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Political Wars VII

Political Wars VII

The first primary of the 1952 election was over. Defeated candidates were licking their wounds as surviving candidates prepared for the second primary. Still standing when the smoke cleared were: (I= Incumbent.)

Carlos Spaht vs. Robert Kennon for Governor, Clyde Caillout vs. Leonard Toups for Senator, (A.O. Rappelet was running for Governor) Frank Ducos (I) vs. Clinton Cheramie for Sheriff (Both South Lafourche natives), Max Rizan (I) vs. Dave Robichaux for Assessor Raoul Legendre (I) vs. Ambroise Landry for Clerk of Court, (Alvin Louviere and Jeanne Coulon had been eliminated) Dick Guidry and R.J. Soignet vs. Harvey Peltier, Jr. and Eugene Goaux for Representative. Dr. Philip Robichaux had been elected Coroner. The primary had been nasty, especially the Sheriff and Coroner races and predictions were that the second primary would be worse. The predictions were correct.

Crowds at rallies became massive and the candidates were in full combat mode, exchanging the usual jibs and jabs, smears and accusations, very common for the time...UNTIL:
The Times-Picayune broke a story about Earl Long distributing state insurance fees and policies among his supporters in the insurance business, some of whom were candidates in Lafourche.

The accused candidates refuted the allegations of illegality vigorously…. just conducting business as usual they claimed. Legal or not no one will ever know since charges were never brought up but in today’s vernacular it did not pass the “smell test”. The “All Parish” candidates knew a good political issue when they heard one and they lashed out at the recipients and the Governor’s favoritism. It was probably the cause of one candidate’s defeat. I don’t defend the action, after all I was opposed to Earl Long, but what Governor does not favor their supporters?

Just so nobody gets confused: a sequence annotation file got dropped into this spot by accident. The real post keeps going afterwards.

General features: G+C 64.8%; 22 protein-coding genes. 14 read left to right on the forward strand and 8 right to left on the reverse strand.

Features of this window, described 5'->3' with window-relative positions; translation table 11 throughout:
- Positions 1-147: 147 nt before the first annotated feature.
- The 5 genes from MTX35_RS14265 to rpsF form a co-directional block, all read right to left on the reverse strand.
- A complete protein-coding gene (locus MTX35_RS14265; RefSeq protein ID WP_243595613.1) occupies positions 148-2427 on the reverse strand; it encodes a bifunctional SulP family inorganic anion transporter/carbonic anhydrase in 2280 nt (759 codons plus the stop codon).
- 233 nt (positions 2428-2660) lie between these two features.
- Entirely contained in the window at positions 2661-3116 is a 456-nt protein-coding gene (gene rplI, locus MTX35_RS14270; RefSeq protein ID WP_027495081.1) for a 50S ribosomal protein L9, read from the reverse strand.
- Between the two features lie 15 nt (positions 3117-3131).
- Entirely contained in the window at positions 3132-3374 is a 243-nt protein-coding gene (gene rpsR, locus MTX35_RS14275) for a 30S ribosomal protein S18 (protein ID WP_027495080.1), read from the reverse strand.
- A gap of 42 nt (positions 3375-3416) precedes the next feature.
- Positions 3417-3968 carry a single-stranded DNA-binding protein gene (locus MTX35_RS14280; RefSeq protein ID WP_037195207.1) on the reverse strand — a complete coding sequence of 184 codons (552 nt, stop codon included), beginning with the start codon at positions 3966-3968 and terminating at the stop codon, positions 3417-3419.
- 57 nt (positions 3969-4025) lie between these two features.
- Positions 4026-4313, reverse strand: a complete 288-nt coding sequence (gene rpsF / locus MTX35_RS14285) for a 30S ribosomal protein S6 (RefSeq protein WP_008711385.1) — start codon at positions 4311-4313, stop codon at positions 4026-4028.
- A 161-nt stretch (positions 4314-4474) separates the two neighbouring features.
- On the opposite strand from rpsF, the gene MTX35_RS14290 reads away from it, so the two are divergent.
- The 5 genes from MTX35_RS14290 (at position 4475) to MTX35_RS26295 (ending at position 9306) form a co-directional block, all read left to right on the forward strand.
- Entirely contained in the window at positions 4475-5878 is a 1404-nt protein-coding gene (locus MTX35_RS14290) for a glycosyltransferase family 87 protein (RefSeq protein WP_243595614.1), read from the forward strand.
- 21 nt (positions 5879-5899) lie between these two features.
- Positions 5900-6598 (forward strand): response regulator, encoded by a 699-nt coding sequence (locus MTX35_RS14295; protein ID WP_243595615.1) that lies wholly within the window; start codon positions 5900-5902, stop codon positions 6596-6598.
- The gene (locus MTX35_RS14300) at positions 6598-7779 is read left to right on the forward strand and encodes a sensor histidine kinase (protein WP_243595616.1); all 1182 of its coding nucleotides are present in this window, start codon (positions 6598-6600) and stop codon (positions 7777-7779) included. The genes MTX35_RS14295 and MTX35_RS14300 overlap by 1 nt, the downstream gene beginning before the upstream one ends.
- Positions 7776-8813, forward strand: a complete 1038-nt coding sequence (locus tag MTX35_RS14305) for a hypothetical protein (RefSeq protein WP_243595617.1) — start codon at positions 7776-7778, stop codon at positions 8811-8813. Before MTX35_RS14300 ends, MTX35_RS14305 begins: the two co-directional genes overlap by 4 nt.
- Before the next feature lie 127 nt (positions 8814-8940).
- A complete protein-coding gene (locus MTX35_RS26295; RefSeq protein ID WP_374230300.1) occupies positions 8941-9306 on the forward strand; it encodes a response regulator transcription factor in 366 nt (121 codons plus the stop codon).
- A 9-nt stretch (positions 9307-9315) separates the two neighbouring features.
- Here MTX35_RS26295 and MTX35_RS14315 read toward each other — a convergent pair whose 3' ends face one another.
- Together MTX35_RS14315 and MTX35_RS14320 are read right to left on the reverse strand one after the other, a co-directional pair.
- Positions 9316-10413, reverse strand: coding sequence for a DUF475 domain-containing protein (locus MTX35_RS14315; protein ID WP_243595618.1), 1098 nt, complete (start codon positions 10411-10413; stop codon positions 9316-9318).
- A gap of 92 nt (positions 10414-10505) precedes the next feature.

A few days later I woke up to a knock on my door, and in walked Clinton Cheramie, Dave Robichaux and Dick Guidry. Dave said, “We need a campaign song about the insurance check scandal” (his words) and I agreed.

A hit song of the day was “Shrimp Boats is a-coming”. I wrote new lyrics and called it “Insurance Checks is a-coming.”

Below is a sample in which I choose not to use names in this article because over the years, political alliances have changed, enemies became friends, tickets were abandoned for individual candidacies and the public frowns on those tactics today.

“Insurance checks is a-coming, the mail man’s in sight, insurance checks is a-coming there’s a shrimp boil tonight. Won’t you hurry, hurry Uncle Earl (insert accused) and (insert accused) want their checks to come in. (Insert accused) and (insert accused) are waiting the same.” On the flip side I used “Bye Bye (insert accused sheriff candidate) instead of “Bye Bye Black Bird,” a 1920’s hit song.

This was hardball politics and both sides played it. We recorded the songs at a small studio owned by a sound truck operator who was hired for the purpose of playing them all over the parish, but when he heard them it, he quit.

“I ain’t driving the truck with those songs! Somebody will get sued or shot,” he said and left. No one wanted to drive, so Dave Robichaux, who was footing the bill said, “I’ll drive the truck.”

The next day the truck had a millionaire driver rolling it all over the parish, even in front of the opposing candidates’ homes.

Today’s election campaigns are a shadow of their former selves; March breezes compared to yesterday’s hurricanes, dramatic events in an otherwise routine and sometimes dull life. Assessors and Clerks of Court are seldom challenged and in recent elections even a councilman and several school board members enjoyed a “free ride”.

Our Sheriff, Craig Webre, who has brought stability and order to the office is serving his present term after having been re-elected unopposed, which, in my research has not happened in over eighty years. Are campaigns less fun today? Some think so but a tough campaign is no fun for the candidate. My son Mike and I were certainly grateful for the three unopposed terms we both had as your Assessors. Though I will admit, those older days were certainly more exciting.


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